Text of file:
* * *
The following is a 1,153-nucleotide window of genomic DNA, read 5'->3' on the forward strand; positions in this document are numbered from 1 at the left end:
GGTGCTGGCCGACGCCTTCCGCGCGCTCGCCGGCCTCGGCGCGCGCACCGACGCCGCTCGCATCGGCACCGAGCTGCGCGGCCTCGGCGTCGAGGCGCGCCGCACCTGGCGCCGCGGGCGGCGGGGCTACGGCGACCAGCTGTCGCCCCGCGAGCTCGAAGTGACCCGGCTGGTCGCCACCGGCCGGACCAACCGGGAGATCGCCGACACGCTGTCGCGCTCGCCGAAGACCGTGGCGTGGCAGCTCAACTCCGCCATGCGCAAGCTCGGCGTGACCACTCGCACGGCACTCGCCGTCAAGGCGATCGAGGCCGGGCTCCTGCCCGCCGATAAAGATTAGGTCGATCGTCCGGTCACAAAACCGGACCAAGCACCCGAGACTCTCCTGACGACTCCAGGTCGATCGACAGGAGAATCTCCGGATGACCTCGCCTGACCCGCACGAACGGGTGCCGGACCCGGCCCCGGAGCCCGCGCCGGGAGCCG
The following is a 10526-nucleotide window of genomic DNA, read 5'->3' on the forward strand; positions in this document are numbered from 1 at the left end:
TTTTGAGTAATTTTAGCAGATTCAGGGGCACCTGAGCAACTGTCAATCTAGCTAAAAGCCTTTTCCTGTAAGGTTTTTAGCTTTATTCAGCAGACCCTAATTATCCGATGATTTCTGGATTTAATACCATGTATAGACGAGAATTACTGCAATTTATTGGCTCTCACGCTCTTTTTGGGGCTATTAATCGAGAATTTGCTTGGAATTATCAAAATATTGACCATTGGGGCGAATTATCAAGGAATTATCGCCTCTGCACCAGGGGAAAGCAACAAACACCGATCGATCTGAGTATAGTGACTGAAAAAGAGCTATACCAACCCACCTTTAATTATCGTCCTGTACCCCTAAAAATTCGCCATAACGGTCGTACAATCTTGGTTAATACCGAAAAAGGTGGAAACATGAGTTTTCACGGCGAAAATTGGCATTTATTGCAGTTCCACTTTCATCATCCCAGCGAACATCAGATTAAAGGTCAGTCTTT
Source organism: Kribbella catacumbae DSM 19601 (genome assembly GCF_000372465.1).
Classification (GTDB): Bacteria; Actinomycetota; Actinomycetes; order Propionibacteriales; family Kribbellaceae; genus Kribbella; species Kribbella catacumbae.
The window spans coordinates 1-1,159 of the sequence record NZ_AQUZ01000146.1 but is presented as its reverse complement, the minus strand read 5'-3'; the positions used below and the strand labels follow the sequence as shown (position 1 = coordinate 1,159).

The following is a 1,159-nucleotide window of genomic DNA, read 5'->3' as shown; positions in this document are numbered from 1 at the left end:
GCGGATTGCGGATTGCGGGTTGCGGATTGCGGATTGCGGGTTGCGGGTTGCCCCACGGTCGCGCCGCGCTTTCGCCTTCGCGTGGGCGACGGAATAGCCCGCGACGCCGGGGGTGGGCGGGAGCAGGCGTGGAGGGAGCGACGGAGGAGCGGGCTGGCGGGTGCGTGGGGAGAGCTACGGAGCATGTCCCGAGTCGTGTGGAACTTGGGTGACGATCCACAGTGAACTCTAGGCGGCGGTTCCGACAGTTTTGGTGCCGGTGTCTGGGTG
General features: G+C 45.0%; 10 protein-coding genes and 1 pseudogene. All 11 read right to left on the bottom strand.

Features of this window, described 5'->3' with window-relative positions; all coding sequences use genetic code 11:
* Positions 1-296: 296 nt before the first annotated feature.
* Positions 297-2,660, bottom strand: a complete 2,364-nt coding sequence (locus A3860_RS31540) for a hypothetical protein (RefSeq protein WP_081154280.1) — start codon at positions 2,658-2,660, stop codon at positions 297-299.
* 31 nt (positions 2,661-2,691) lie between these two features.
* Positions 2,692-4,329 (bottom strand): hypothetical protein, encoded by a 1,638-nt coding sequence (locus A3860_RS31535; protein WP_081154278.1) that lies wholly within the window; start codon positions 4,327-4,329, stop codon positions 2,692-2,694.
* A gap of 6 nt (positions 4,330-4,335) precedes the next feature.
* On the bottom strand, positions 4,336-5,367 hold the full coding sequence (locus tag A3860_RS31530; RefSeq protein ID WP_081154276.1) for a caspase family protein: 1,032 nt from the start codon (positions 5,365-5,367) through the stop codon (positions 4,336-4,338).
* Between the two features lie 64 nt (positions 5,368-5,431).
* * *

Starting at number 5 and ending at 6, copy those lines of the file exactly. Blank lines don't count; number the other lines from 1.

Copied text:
Source organism: Kribbella catacumbae DSM 19601 (genome assembly GCF_000372465.1).
Classification (GTDB): Bacteria; Actinomycetota; Actinomycetes; order Propionibacteriales; family Kribbellaceae; genus Kribbella; species Kribbella catacumbae.